The Australian Securities and Investments Commission brought a case against National Australian Bank. It was accused by accepting home-loan applications from unlicensed agents via its Introducer program.
ASIC reported that 16 banks received documentation and information about 297 home loan requests from 25 unlicensed lenders, between 3 September 2013 and 29 July 2016. This was in clear violation of the National Consumer Credit Protection Act 2009, according to ASIC. (National Credit Act).
National Credit Act’s licensing program is focused on protecting consumers. To address concerns that third party introducers (brokers or introducers) might misrepresent consumer financial information in order to obtain loans approved, a licensing program was established. If the circumstances are not right for the loan, commissions will be paid.
NAB’s Introducer Program
NAB’s Introducer Program, which was launched in 2000, was deemed the largest referral program in the credit industry. Third parties were able to “spot” potential customers for NAB in exchange for a commission. It generated home loans worth $24 billion between 2013 and 2016.
To participate in the scheme, the “introducers”, will need to provide the bank with the names and contact information of potential customers. To provide NAB additional information and documents, the “introducers”, will need to get a credit license.
ASIC investigations discovered that NAB bankers accepted documents such as payslips and home-loan application forms, as well copies of customer ID documents.
ASIC stated, “This behavior can pose grave risks to consumers. ASIC also found instances where documents supplied to NAB by unlicensed introducers were false.
ASIC’s case against NAB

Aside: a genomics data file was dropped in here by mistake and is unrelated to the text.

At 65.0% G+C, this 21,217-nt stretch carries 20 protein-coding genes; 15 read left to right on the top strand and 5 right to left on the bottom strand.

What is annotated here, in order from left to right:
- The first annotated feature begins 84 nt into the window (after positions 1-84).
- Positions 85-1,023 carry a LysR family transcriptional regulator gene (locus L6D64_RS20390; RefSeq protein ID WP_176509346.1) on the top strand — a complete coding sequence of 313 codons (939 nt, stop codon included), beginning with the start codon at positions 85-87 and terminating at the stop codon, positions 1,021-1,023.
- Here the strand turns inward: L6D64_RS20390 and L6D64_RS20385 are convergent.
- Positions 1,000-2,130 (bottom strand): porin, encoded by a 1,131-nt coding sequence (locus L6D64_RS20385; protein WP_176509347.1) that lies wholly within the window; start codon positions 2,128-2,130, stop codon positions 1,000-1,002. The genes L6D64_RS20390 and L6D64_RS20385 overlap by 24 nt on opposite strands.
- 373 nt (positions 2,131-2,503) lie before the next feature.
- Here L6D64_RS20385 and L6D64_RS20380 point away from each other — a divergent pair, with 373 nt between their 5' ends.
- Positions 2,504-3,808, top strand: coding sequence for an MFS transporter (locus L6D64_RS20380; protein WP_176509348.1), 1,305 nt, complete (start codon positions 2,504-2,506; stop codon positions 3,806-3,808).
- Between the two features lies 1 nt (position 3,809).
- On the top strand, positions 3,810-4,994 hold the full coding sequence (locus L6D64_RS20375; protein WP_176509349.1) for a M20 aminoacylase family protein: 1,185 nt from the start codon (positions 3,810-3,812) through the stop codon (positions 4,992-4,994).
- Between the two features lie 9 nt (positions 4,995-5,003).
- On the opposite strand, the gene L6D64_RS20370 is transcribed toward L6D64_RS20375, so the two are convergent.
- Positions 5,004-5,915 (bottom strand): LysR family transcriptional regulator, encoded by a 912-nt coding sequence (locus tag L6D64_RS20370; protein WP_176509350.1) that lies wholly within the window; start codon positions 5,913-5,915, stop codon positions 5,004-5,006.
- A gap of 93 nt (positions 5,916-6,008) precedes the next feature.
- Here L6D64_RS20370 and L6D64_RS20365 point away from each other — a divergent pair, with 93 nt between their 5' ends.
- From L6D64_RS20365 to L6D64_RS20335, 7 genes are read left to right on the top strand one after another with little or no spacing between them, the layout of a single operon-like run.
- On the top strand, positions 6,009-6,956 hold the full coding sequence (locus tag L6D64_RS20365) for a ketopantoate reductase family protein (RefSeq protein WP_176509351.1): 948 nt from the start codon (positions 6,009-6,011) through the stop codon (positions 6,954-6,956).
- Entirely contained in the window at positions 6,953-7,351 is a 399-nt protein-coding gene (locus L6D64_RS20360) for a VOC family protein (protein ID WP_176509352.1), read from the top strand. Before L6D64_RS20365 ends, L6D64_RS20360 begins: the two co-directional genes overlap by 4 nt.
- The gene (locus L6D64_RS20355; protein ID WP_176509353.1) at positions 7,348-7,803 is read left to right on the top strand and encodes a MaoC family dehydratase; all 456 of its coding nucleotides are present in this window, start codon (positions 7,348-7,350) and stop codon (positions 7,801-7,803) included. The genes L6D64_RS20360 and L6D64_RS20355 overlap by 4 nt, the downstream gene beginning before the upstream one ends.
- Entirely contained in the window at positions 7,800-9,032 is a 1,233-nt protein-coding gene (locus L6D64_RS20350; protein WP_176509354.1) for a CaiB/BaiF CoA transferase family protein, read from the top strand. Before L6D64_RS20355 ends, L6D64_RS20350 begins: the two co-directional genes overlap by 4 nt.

ASIC brought proceedings against NAB at the Federal Court for violating Section 31 (National Credit Act). This section bans credit licensees from doing business with credit users without an Australian credit licence. The maximum penalty for one violation of the law was 10,000 penalty units, or $1.7-$1.8m. The bank could face a $500m penalty if found guilty of violating this law.
Royal banking commission investigated late last year. They found that some of the introducers could falsify documents and accept cash bribes in return for home loan approvals.
Mathew Alwan, a branch manager at NAB, was prohibited by ASIC for providing financial services or engaging in credit activities for seven year. He was one of the bankers who accepted documents that were not from licensed agents.
NAB ended the scheme.
NAB declared in early 2015 that it would cease its home loan referral program to improve its image and regain trust with borrowers.
“That is why we made the March announcement that we would cease paying referral fees for introducers. Sharon Cook (NAB’s chief commercial-legal counsel) stated that NAB also developed a remedy plan for customers who were impacted in November 2017. “We take legal action seriously and will now carefully examine the allegations.”